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Monday, April 13, 2015

Always Something New To Enjoy In This One


The Maltese Falcon (1941) As HD-Sharper Seen

What's left to say? Just two things gleaned from recent view (the Blu-Ray, plus true HD broadcasts on TCM): Sydney Greenstreet was 61 when he made this, playing a character presumably as old, here in obsessive pursuit of a collectable. Dialogue reflects that it's not as much the jewel-encrustedness and incalculable worth of the Falcon as the fact Casper Gutman simply must have it. In other words, he's one of us, and that Black Bird might as well be a rare one-sheet or 16mm print. Would a fanatic-enough film or poster collector commit murder to get what they want? I've met a few who might get round to it. Gutman, then, is an identification figure for some of extreme bent, less so me since dogged accumulation was relaxed some years back, but I knew SG/CG's pain when the third-act Falcon proved to be fake, and he has to start over again (like my promised 16mm original of The Maltese Falcon that turned out to be a dupe --- yes, that happened once). Gutman spent eighteen years in search of his, and in a final scene cheerfully declares he'll start afresh. At age 61? What purpose does collecting really serve when you've reached that point? A sage said that a first half of life was about accumulating, the second spent in disposal. How much can any object mean when you've got ever-lessening time to enjoy it?


The other this-time notice is Wilmer Cook's possible getaway (just realized --- he and enactor Elisha Cook, Jr. share the same last name). Here's the progression as I understood it: Wilmer is unconscious on the couch, the falcon arrives and confederates unwrap same amidst much dialogue. When they finish, Wilmer is gone. More dialogue, Gutman and Joel Cairo depart, but Wilmer has a head start, possibly a significant one. Would he have waited outside the building to join the others? Doubtful --- for fact they'd sold him out. Bogart finally alerts cops by phone to pick up the lot (warning them specifically about Wilmer), but I'm guessing Wilmer's halfway to the state line, and am not reassured by Ward Bond's "Got 'em" line when he and partner Barton MacLane enter. My guess is they nabbed Gutman and Cairo, but Wilmer got away clear. In fact, that may have been him a few years later in The Big Sleep, free as a breeze, and going about as "Harry Jones." He happens by as Bogie takes a beat-down, says he'll mind his own business rather than "kibitz." In such a confused narrative as The Big Sleep's, names and identities hardly matter, and I'd like to think this character is Wilmer Cook, a little older, certainly wiser, but still getting the grim pay-off he'd managed to duck in The Maltese Falcon.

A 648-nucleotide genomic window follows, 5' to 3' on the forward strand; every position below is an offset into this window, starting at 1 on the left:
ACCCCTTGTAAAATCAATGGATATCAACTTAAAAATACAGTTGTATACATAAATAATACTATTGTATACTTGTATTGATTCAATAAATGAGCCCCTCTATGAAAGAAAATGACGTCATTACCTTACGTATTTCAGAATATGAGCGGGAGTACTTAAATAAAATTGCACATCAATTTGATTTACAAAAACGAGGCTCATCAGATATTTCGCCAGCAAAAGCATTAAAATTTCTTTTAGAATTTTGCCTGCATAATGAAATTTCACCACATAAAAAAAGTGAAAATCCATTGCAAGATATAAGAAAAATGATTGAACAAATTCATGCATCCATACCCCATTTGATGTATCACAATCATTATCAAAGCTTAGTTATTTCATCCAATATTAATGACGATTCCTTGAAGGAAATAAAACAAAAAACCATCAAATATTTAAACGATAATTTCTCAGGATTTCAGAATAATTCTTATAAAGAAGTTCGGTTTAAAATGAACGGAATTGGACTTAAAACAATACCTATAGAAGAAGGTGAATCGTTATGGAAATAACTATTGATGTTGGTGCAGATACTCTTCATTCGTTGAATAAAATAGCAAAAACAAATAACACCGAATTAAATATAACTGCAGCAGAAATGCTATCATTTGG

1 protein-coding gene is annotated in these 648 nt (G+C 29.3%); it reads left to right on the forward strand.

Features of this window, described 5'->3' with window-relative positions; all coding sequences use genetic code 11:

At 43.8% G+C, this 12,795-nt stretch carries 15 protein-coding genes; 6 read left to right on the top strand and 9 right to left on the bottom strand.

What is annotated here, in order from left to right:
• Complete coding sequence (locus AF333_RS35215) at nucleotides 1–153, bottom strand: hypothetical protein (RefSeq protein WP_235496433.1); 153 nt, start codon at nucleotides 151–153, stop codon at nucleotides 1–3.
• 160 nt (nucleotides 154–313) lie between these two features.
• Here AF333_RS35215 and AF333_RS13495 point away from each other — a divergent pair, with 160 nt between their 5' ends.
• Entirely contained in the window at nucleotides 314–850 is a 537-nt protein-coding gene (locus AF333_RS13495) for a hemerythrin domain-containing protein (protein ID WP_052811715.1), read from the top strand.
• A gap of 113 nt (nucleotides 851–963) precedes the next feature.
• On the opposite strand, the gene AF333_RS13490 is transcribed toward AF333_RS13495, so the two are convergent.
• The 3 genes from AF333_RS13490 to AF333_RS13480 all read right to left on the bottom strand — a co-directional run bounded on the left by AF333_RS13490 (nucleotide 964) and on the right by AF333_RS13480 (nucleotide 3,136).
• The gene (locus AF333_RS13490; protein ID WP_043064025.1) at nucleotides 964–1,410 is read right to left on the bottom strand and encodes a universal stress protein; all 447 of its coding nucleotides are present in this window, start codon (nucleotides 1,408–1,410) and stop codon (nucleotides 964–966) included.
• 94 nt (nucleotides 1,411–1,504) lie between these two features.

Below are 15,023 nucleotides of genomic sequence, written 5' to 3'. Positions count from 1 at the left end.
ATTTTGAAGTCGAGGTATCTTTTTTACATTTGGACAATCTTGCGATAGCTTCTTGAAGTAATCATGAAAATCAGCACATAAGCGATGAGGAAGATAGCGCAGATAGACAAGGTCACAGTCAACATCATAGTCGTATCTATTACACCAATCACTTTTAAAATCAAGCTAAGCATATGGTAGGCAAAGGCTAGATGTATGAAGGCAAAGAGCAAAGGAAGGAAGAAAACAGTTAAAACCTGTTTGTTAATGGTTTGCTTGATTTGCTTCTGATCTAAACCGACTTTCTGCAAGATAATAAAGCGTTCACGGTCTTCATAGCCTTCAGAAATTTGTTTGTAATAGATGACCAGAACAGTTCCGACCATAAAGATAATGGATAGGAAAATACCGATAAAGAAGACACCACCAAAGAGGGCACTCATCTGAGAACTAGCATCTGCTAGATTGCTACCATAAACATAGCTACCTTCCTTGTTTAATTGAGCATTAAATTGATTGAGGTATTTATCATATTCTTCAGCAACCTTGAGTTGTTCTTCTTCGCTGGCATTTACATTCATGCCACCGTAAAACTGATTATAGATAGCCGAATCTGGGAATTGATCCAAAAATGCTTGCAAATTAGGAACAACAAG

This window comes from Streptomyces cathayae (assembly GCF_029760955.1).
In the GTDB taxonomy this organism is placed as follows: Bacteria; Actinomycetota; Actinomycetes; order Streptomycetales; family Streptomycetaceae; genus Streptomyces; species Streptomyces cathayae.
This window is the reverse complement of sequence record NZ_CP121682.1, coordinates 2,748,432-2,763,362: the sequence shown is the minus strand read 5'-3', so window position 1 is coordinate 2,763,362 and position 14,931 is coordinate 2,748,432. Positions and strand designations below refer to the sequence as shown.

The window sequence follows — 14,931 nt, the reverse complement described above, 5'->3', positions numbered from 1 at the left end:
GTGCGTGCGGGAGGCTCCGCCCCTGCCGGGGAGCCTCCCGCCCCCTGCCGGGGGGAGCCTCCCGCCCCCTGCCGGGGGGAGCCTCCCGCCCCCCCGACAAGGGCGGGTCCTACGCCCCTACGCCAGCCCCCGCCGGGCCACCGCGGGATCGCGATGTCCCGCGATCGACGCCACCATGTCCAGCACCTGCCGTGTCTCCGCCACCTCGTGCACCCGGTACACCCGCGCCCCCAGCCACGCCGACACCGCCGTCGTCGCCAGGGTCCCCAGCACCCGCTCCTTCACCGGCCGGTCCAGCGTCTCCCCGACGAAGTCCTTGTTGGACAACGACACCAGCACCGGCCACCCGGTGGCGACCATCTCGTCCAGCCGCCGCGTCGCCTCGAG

4 Comments:

Blogger Jeanette Minor said...

If you ever read the novel by Hammett, You'll discover that Gutman and Cairo are shot dead by Wilmer as the y try to board a ship to leave the country. This occurs "offstage". The Spades cop Friend Polhaus, informs Spade of this occuring when they come to pick up Brigid.

9:44 AM  
Blogger Bill O said...

The Cooks, Wilmer and Elisha, survived to run a retro nightclub in The Black Bird '75.

10:24 AM  
Blogger John McElwee said...

Donald Benson finds a constructive alternative to collector hoarding:


A so-so Disney movie, "Never a Dull Moment", offered Edward G. Robinson as a
retired gangster planning to steal a Van Gogh. His scheme was to possess and
privately enjoy the painting for his lifetime, then bequeath it back to the
museum -- with funds to place it in a new wing bearing his name. The script was
mostly TV silliness, but I was impressed that Robinson's character had thought
it out that far.

One side effect of the DVD revolution is I found myself
shifting from hoarding to evangelizing. One Christmas several relatives got "The
Essential Laurel and Hardy", in part because I was just so tickled to see a
vault's worth of recently unattainable treasure packed in neat little boxes at
Costco. I've gifted Sherlock Holmes, Buster Keaton and Warner Archive short
collections and other curios as well.

3:31 PM  
Blogger Dr. OTR said...

I just finished re-reading the book. The movie virtually clones it, with just a few bits removed due to the Production Code (Cairo's homosexuality, Spade sleeping with Brigid O'Shaughnessy, the scene with Gutman's daughter). Never quite sure why they let Gutman survive the end. Perhaps they halfway hoped for a sequel? It's been a while since I've watched the earlier two versions of the book filmed by Warner Bros -- does anyone remember whether Gutman is gunned down by Wilmer in either of those? Seems like something that might have happened in the Ricardo Cortez version. (I just checked the summary in Wikipedia, and indeed Gutman is gunned down in the Cortez version.)

4:18 PM  

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